Employee retention is important for any clinic, but some do seem to continually get it wrong. Even the bigger practices – who have no trouble in attracting talent (whether it be reception staff or clinical staff) – fail to have a successful talent management strategy in place. Here are some reasons why clinics could fail to keep hold of their best reception & clinical staff members:

1. They don’t listen to individual needs
In a busy practice where patient needs are a priority, it can be easy to treat employees or contractors as a unit rather than as individuals. Day-to-day practice can tick along under the guise that all employees or contractors are blissfully happy – when actually there are frustrations bubbling underneath. Making time for one-on-one feedback with employees & contractors while listening to/acting on individual’s suggestions and concerns is very important for employee or contractor satisfaction.

2. They can’t work around practice restrictions
Certain policies & procedures in a practice can be a common reason for employees or contractors looking to move on. Most employees or contractors will understand the reasoning behind supposed ‘red tape’ but they may feel disgruntled if they’ve had no say in particular decisions, processes or rules. It’s important to get the ‘buy-in’ of your staff before establishing important protocols.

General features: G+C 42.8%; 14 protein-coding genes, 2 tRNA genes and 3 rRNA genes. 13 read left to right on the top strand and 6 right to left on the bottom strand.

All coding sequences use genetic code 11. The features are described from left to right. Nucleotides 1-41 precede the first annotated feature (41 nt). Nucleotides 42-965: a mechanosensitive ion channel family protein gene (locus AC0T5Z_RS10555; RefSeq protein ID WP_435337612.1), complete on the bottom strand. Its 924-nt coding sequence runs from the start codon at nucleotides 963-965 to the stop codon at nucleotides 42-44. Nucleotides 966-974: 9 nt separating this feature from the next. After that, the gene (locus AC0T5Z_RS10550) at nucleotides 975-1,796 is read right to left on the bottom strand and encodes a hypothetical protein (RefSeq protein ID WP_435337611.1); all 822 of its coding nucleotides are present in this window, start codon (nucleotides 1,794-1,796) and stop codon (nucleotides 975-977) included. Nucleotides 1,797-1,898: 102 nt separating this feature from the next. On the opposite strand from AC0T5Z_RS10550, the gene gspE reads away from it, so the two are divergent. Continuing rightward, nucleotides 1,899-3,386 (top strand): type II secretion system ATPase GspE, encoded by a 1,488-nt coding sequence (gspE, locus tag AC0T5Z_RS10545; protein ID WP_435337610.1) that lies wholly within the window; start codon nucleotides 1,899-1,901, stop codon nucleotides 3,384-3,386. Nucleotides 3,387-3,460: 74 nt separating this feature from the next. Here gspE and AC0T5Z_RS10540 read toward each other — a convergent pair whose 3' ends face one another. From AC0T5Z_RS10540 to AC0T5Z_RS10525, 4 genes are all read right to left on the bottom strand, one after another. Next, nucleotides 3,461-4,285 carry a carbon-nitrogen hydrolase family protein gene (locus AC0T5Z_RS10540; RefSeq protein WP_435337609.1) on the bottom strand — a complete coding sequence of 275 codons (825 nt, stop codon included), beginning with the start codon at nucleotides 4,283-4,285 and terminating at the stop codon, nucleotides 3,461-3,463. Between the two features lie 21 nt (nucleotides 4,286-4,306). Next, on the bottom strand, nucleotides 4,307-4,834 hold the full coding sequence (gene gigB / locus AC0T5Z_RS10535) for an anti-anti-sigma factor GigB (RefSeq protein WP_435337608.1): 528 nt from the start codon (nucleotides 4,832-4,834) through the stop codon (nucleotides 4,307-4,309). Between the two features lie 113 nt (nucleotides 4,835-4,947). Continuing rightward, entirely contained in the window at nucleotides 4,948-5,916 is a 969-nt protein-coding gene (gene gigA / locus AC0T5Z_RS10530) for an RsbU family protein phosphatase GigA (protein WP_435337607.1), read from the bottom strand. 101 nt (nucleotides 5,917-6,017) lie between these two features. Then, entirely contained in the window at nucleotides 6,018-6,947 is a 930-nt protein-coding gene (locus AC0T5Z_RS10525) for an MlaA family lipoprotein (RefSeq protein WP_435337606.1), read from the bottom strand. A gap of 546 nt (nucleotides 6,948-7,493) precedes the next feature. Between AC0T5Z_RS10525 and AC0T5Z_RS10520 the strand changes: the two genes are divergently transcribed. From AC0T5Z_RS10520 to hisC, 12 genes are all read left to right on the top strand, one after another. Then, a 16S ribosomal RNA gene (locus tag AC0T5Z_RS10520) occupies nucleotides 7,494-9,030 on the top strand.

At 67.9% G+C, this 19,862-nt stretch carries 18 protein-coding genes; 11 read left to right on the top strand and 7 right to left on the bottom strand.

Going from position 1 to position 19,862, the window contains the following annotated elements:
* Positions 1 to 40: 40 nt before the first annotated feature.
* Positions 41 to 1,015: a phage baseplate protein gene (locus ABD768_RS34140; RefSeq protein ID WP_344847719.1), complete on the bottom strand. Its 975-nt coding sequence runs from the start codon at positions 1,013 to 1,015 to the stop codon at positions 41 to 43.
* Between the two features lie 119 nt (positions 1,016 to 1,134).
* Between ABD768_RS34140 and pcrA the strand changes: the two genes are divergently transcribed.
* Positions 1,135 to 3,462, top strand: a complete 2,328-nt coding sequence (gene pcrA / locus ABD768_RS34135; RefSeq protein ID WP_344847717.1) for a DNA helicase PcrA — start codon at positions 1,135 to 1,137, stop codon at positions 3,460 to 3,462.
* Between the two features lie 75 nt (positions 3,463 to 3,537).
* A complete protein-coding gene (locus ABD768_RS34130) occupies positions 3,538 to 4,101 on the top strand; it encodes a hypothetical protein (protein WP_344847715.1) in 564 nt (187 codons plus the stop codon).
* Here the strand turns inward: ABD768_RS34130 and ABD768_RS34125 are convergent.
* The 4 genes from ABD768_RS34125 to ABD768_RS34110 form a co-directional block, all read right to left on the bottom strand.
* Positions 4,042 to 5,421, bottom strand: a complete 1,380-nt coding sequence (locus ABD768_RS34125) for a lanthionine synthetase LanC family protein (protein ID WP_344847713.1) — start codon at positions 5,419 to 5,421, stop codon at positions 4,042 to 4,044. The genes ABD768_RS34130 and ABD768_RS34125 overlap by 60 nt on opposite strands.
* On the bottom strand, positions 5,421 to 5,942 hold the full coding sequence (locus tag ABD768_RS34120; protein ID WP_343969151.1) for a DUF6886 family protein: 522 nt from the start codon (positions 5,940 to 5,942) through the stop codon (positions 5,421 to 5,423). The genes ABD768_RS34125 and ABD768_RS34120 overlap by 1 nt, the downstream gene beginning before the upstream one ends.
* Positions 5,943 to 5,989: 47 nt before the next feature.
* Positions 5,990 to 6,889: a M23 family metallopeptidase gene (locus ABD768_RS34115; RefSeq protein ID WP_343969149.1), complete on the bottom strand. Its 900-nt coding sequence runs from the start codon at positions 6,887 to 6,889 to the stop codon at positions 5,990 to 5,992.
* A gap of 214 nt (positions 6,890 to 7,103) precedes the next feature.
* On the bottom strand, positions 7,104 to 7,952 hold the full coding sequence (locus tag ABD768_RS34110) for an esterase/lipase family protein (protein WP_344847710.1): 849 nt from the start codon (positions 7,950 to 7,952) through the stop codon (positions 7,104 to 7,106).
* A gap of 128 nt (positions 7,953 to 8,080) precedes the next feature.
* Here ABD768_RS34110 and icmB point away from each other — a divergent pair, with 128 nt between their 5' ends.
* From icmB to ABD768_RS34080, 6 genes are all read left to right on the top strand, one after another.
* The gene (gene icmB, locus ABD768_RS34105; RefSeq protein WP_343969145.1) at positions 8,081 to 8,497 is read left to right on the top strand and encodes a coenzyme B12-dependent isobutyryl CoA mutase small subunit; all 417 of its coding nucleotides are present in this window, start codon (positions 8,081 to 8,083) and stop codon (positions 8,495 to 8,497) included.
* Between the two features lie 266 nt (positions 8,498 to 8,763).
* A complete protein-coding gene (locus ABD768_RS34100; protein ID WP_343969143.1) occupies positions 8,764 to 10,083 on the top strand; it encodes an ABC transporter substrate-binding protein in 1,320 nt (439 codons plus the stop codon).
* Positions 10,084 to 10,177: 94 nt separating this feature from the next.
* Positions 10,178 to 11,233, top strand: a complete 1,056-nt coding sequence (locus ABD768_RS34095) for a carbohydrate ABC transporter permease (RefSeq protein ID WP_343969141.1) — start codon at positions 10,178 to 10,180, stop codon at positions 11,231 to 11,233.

3. They don’t offer career progression opportunities
Clinics can often mistakenly assume that a strong salary or % renumeration package is enough to engage the best talent. Of course, monetary reward is important, but it’s not the only type of reward sought. Most employees (& to some degree contractors also) will want to know there’s genuine opportunity for career progression and ongoing development in their role. Failure to provide a clear career path with the practice can soon lead to disengagement.

4. They ignore conflict
Conflict can sometimes go unnoticed and unaddressed in small but more so in larger clinics, simply because nobody realises it’s occurring. This could be conflict between clinical colleagues, or an unsuccessful and unproductive relationship between a practice manager & a clinical staff member. Conflict or an unsavoury atmosphere soon begins to chip away at morale and motivation. A regular ‘health-check’ of your entire practice staff is a good way to keep an eye out for any problem hotspots and deal with them promptly. Facilitating anonymous feedback/satisfaction surveys from all staff could be a helpful temperature check.